The Hobart

A Minute with The Slag Queens

by Bonnie Mary Liston
A Minute with The Slag Queens

The Slag Queens were once described as the Worst Band in Launceston’ but now having won the 2020 National Live Music Award ‘Tasmanian Live Act of the Year’ and performing at MONA FOMA for the fourth year in a row, they’re feeling pretty good. Bonnie Mary Liston chatted with the now Hobart-based band members Claire, Lucy, Amber and Wesley.

The Slag Queens are a post-punk band. What is post-punk?
Claire: Post-punk is a helpful label because there’s punk music and there was a particular ethos around punk, kind of anti-authoritarian, abrasive. In the late 70s and early 80s there was a furthering of that ethos but a bit of a pushback against the way in which punk style had become a formula. You had post-punk bands like Joy Division who were taking a lot of punk ethos but making music that was adopting different sensibilities and experimenting with genre. So post-punk bands aren’t necessarily a particular sound; it’s taking the ethos and carrying it beyond. And though that’s not what we set out to do, make a post-punk band, but because we were asked to describeourselves, it felt like a helpful term to think about.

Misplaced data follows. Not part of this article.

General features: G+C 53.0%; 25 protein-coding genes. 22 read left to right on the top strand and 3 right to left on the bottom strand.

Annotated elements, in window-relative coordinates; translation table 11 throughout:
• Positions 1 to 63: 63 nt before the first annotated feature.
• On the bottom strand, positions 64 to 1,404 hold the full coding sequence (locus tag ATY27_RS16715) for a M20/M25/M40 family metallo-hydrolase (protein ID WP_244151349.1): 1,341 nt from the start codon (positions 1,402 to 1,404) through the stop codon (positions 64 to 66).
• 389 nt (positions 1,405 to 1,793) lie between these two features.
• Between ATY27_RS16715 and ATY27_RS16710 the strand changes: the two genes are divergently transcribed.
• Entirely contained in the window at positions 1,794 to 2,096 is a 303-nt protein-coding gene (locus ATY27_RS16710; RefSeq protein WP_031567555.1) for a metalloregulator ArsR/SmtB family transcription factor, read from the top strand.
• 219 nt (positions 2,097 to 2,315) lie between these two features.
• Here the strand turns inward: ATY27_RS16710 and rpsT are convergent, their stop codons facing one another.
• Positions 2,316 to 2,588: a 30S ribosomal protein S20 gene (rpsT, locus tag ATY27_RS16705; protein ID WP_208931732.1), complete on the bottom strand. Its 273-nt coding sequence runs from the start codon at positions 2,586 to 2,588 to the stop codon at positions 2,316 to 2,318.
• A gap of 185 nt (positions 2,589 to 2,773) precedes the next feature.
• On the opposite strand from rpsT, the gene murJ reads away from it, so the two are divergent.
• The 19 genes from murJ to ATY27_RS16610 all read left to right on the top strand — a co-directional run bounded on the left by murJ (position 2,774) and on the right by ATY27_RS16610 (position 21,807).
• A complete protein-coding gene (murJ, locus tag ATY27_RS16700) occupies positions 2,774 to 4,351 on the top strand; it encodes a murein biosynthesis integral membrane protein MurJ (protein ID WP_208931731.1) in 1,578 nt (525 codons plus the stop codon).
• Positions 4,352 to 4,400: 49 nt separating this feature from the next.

You are working on a new album at the moment?
Lucy: We’ve recorded in my walk-in wardrobe, our friend Aiden’s lounge room and our shed. Wesley works in sound and Claire is a producer (note: Claire is a founding manager of Hobart Production Label Rough Skies Records).
Lucy: We’re all very proud of Claire and Wesley and what they’ve done so far on the record – but on one hand self-recording gives a lot more flexibility about what you’re doing and when, but it also means you have to be your own project manager. All of us have multiple projects in our lives so it might take us a little while still.

You’ve joined the ranks of Gang of Youths, Courtney Bartnett, and fellow Tasmanians A. Swayze and the Ghosts by winning a NLMA, how does it feel?
Lucy: Thank you, it was very nice. Claire: It’s a wonderful compliment.
Amber: It was cool to talk to my actual colleagues about it because I feel like it validated my extracurricular activities in ways they have never been validated before. It’s an achievement my parents and colleagues can look at and be like, ‘oh you actually play music? OK, cool I thought you were joking’.

And you performed at MONA FOMA?
Claire: Yes, for the fourth time.
Wesley: They just can’t get enough of us.
Amber: Simps for the Slags.
Wesley: It was sad losing Dark Mofo last year. I think it’s good how it’s been stretched over both cities – I quite liked going up to Launnie.

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November 2021

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